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More Verizon iPhone rumors/Perseid meteor shower

August 9, 2010

We’ve all heard various rumors about the iPhone breaking out of its AT&T chains and coming to other wireless carriers. As a current Android user I could almost care-less about this prospect, but I will always have a soft spot for Apple products. There’s no doubt that the iPhone is an amazing piece of work. Everyone thought that Steve Jobs would announce that the iPhone would be coming to at least T-Mobile (which, like AT&T, uses the GSM standard for its wireless network), if not Sprint and/or Verizon as well. I doubted it would come to Sprint and/or Verizon this soon because those networks use the CDMA standard rather than GSM, which would require a complete re-working of the iPhone’s innards, whereas releasing the iPhone to T-Mobile would not. As well all know, no such announcement was made. All hope is not lost, however, as this Gizmodo article and this TechCrunch article both report on an order Apple recently placed with Qualcomm, which is the world’s leader in CDMA chipsets. The numbers all work out and point to a CDMA iPhone hitting the market sometime around December or January. The TechCrunch guy seems convinced that it’ll be on Verizon, but it could just as easily be only on Sprint. (Though Apple would be stupid to avoid Verizon like that…) I can’t fathom any other reason for Apple to purchase several million CDMA chipsets other than to build a CDMA iPhone, so I’m pretty convinced that sometime in the next year we’ll see a CDMA iPhone. As to whether its on Verizon, Sprint, or both… your guess is as good as mine.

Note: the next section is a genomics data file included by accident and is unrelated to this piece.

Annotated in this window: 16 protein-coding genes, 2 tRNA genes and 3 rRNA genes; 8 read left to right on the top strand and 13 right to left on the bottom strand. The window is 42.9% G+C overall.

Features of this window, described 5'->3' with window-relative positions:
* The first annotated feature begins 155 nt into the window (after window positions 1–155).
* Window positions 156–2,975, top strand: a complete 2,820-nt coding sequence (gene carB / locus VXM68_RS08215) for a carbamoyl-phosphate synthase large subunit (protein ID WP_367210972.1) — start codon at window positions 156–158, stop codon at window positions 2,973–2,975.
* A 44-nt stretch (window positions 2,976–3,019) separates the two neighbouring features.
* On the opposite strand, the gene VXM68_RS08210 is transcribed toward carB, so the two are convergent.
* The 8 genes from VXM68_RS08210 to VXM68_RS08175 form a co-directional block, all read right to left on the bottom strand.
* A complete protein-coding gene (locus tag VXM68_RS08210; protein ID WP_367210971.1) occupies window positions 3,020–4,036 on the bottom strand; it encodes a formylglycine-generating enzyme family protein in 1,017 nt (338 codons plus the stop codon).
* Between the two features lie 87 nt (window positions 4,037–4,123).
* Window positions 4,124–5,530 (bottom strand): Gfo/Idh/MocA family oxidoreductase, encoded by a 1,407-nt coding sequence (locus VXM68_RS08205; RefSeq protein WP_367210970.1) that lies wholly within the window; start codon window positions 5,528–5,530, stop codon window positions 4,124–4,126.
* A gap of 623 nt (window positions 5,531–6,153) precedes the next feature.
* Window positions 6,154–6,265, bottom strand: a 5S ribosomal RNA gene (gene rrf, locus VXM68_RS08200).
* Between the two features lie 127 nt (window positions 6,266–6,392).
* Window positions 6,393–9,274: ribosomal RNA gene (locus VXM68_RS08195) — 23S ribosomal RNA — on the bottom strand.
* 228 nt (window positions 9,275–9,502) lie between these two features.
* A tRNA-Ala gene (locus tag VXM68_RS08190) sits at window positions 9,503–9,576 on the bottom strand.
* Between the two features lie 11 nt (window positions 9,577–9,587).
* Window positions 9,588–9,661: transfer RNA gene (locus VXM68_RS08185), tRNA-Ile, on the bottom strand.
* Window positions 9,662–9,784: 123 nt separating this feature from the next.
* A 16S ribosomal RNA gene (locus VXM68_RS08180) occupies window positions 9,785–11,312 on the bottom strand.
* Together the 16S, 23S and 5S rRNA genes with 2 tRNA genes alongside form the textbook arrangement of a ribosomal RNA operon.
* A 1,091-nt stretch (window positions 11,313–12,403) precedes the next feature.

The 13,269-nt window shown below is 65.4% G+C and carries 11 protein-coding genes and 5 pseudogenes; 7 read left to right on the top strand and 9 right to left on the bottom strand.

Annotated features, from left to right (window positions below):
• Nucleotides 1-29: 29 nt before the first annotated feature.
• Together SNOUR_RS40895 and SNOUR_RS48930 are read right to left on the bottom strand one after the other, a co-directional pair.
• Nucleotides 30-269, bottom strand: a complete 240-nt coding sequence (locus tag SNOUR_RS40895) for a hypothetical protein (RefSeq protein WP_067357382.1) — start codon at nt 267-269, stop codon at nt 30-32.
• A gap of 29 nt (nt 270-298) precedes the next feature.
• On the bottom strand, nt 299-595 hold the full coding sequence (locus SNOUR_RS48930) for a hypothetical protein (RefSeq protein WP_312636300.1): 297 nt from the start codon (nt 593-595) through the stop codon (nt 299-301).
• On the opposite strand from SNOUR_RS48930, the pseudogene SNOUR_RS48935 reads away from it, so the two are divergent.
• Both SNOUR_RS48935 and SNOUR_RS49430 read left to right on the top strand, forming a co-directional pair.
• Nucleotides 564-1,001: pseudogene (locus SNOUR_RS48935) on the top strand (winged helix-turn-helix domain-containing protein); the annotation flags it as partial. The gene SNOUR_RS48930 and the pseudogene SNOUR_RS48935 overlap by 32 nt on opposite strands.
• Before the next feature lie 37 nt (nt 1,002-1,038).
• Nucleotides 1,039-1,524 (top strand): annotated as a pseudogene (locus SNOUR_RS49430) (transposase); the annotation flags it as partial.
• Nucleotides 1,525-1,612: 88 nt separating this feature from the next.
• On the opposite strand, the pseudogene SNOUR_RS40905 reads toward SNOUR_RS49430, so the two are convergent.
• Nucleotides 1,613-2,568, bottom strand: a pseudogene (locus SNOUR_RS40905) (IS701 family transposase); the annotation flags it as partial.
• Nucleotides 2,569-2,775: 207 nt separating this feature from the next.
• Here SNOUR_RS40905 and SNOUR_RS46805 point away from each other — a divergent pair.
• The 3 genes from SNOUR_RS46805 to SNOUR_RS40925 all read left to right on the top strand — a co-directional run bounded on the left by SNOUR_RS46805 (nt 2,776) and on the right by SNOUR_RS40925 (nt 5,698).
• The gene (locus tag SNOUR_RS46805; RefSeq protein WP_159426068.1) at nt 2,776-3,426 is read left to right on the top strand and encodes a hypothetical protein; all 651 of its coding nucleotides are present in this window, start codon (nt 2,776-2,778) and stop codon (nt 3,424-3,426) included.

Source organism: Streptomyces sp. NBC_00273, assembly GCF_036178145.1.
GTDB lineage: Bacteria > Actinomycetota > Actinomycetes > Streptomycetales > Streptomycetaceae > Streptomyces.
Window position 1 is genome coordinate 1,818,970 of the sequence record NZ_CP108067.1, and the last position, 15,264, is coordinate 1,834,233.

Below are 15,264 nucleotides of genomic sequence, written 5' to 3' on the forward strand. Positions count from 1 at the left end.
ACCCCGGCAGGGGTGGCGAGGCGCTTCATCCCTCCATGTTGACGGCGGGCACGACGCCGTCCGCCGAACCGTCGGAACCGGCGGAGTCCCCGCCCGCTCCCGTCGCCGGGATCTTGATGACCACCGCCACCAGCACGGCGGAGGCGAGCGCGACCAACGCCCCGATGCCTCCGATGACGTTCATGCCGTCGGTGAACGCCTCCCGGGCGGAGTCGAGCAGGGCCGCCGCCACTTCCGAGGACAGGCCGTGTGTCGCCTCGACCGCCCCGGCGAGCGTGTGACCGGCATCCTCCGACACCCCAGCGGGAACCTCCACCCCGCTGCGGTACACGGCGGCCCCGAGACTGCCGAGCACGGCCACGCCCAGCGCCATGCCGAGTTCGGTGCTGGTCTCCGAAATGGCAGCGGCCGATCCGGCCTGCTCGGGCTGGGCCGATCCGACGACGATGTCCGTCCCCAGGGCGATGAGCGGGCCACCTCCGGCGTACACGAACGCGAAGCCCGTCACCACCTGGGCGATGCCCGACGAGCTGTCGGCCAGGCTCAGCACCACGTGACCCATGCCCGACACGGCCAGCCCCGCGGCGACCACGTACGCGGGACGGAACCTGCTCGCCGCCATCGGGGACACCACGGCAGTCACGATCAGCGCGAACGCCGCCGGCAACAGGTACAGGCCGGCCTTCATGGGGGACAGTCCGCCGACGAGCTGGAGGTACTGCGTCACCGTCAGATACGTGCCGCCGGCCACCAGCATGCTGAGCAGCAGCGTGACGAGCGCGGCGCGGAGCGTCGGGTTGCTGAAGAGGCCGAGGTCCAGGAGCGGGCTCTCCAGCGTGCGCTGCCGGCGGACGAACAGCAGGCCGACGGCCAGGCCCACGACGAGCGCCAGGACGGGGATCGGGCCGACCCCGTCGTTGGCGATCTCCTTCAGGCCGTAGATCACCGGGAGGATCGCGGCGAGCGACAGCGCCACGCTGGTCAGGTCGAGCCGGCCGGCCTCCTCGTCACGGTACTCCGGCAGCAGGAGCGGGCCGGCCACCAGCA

The most reliable yearly meteor shower of all, the Perseids, will peak this week on the nights of Aug. 11th and 12th. They’re the “slow and steady winner” of meteor showers- that is, they don’t usually have insanely high meteors-per-hour rates, but they always show up every year without fail, and put on fairly good show for skywatchers. This year works out well for viewing because the peak coincides with a new moon. This is great because the light pollution caused by a full or even half moon drastically reduces the amount of meteors you’ll see. If either of these nights are cloudless in your location, and you can get a good distance away from city lights, you’re going to see a pretty good show of shooting stars. Last year Megan and I were on a vacation to Yellowstone, and thus we had a no problem with city lights, but unfortunately the full moon made it difficult to see many Perseids. We did manage to see a few though, despite the moon. The only problem is this year we’re not on vacation and I have a job to go to both of those mornings. If you can manage it, though, you should go out late on the 11th or 12th, look to the northeast, and treat yourself to a spectacle. (Via Space.com)

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